We are so excited about Thanksgiving as a way to slow down, spend time with our families, and of course, enjoy some delicious food. If you are serving Thanksgiving dinner, though you will probably find that everything from the food to the wine costs a lot of money. To help us save this time of the year, we are sharing some tips from Personal Savings Expert, Jeantte Pavini, on the hidden ways you can save on this family meal.
1) One of the easiest ways to save money, don’t overdue it. Search online for a meat calculator. Enter the number of kids and adults, whether you’re light or heavy eaters, and find out exactly how many pounds you will need. It will even tell you how much gravy and stuffing you will need.
2) If you’re only serving a few, don't feel obligated to buy the whole turkey, a turkey breast will do the job.
3) Stick to inexpensive bottles of wine and just pour into a decorative decanter.
4) Price matching can apply to turkeys too. For example, Safeway guarantees the lowest price on frozen turkeys and will match a competitor’s price when you show their ad or coupon.
5) Apply tried and true money saving strategies to your Thanksgiving meal. Check store ads, coupons.com, and manufacturer’s website to get the lowest price combination. For example, on the Butterball website I found $1 off on a Butterball Fresh Turkey with the purchase of one package Pillsbury Crescent Rolls. I then went on Coupons.com and found a 50-cent coupon when you buy any two Pillsbury Crescent Dinner Rolls. I also found a mail in rebate for $5 in coupons with the purchase of a fresh or frozen whole turkey on the Butterball website. Combine that with a store ad and you’ve saved 4 ways – manufacturer’s coupon, Coupons.com, rebate and store circular.
6) Be flexible about your menu. The price of certain foods have gone up this holiday season, but grocery stores have loss leaders – items on sale at below cost that they use to lure you into the store. Plan your menu around these. The good news is turkey is often a loss leader this time of year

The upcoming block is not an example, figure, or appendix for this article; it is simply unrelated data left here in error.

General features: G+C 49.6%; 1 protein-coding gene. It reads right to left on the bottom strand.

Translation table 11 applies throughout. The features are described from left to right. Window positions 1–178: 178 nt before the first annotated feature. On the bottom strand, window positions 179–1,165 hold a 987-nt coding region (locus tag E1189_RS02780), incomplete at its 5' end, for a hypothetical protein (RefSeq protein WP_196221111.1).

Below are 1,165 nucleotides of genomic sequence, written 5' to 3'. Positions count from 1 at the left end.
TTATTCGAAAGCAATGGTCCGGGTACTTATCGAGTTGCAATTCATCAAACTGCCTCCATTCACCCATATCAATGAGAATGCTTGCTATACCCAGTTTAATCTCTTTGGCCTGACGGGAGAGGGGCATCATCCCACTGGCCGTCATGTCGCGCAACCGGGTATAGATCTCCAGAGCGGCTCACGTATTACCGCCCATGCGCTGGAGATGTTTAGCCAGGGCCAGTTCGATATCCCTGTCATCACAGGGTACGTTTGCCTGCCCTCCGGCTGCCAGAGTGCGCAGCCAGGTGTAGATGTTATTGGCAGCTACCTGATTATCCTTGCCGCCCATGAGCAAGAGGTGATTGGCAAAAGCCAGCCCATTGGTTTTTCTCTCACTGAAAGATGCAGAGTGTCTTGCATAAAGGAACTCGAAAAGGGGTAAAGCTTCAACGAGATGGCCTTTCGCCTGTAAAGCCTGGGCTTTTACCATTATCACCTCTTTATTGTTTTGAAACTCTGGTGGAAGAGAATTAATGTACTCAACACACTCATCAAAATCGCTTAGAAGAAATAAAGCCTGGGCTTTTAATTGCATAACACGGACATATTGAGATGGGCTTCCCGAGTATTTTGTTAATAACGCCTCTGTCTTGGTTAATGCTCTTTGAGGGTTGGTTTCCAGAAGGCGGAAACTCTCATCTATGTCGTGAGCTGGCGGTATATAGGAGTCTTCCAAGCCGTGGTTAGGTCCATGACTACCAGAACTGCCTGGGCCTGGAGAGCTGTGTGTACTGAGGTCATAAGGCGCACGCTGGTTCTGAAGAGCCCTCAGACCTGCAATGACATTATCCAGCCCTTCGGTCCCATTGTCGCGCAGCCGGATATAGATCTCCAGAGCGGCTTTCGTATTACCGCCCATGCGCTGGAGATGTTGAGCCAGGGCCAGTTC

7) Ask for a rain check even if a sale item won’t be restocked by Thanksgiving Day. You still need to eat in December, so why not take advantage of those Thanksgiving deals.
8) Raid the freezer. Dig into the depths of your frozen food stash and see if you have any leftover rolls or sliced bread like the often neglected end pieces. Thaw it out for Thanksgiving and use this bread hodgepodge to make stuffing.
9) Frozen fruits and vegetables are still full of nutritional value because flash freezing preserves the nutrients. So compare prices in the fresh and frozen aisle for items like green beans and cranberries. You may save buying frozen in bulk, so if you’re feeding a crowd, this could be the way to go.
10) Use social media! Be sure to check out the Facebook and Twitter accounts for your favorite coupon sites, stores and manufacturers. Many times you will hear about upcoming sales and promotions before they are announced, plus get special insider coupons!
Momtrends was not paid for this post.